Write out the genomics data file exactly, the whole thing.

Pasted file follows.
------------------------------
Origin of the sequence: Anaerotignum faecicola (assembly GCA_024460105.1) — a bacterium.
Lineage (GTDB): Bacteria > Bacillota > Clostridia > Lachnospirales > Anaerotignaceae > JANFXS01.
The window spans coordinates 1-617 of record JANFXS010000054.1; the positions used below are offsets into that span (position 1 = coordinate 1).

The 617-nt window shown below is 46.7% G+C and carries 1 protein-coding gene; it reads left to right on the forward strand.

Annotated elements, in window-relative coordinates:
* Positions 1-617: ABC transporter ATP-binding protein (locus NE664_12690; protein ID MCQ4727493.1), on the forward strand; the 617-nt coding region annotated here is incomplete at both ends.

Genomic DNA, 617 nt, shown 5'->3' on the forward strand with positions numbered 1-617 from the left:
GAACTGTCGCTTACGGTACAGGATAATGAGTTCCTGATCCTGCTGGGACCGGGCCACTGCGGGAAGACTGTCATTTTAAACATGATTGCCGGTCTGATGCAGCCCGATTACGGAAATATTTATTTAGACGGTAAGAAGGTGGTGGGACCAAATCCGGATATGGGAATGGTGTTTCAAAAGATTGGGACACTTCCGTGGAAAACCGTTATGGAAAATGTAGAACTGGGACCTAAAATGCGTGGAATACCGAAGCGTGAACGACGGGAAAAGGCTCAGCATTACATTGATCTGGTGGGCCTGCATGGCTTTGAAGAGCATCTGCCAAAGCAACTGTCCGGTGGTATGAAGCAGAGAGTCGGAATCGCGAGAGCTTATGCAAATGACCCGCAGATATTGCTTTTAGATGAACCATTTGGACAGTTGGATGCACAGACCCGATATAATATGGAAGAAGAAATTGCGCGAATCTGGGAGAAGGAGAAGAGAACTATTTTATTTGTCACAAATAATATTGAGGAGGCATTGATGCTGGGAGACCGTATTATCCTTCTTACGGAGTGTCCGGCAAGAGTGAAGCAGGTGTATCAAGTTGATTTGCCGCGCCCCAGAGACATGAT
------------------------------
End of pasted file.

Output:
Origin of the sequence: Anaerotignum faecicola (assembly GCA_024460105.1) — a bacterium.
Lineage (GTDB): Bacteria > Bacillota > Clostridia > Lachnospirales > Anaerotignaceae > JANFXS01.
The window spans coordinates 1-617 of record JANFXS010000054.1; the positions used below are offsets into that span (position 1 = coordinate 1).

The 617-nt window shown below is 46.7% G+C and carries 1 protein-coding gene; it reads left to right on the forward strand.

Annotated elements, in window-relative coordinates:
* Positions 1-617: ABC transporter ATP-binding protein (locus NE664_12690; protein ID MCQ4727493.1), on the forward strand; the 617-nt coding region annotated here is incomplete at both ends.

Genomic DNA, 617 nt, shown 5'->3' on the forward strand with positions numbered 1-617 from the left:
GAACTGTCGCTTACGGTACAGGATAATGAGTTCCTGATCCTGCTGGGACCGGGCCACTGCGGGAAGACTGTCATTTTAAACATGATTGCCGGTCTGATGCAGCCCGATTACGGAAATATTTATTTAGACGGTAAGAAGGTGGTGGGACCAAATCCGGATATGGGAATGGTGTTTCAAAAGATTGGGACACTTCCGTGGAAAACCGTTATGGAAAATGTAGAACTGGGACCTAAAATGCGTGGAATACCGAAGCGTGAACGACGGGAAAAGGCTCAGCATTACATTGATCTGGTGGGCCTGCATGGCTTTGAAGAGCATCTGCCAAAGCAACTGTCCGGTGGTATGAAGCAGAGAGTCGGAATCGCGAGAGCTTATGCAAATGACCCGCAGATATTGCTTTTAGATGAACCATTTGGACAGTTGGATGCACAGACCCGATATAATATGGAAGAAGAAATTGCGCGAATCTGGGAGAAGGAGAAGAGAACTATTTTATTTGTCACAAATAATATTGAGGAGGCATTGATGCTGGGAGACCGTATTATCCTTCTTACGGAGTGTCCGGCAAGAGTGAAGCAGGTGTATCAAGTTGATTTGCCGCGCCCCAGAGACATGAT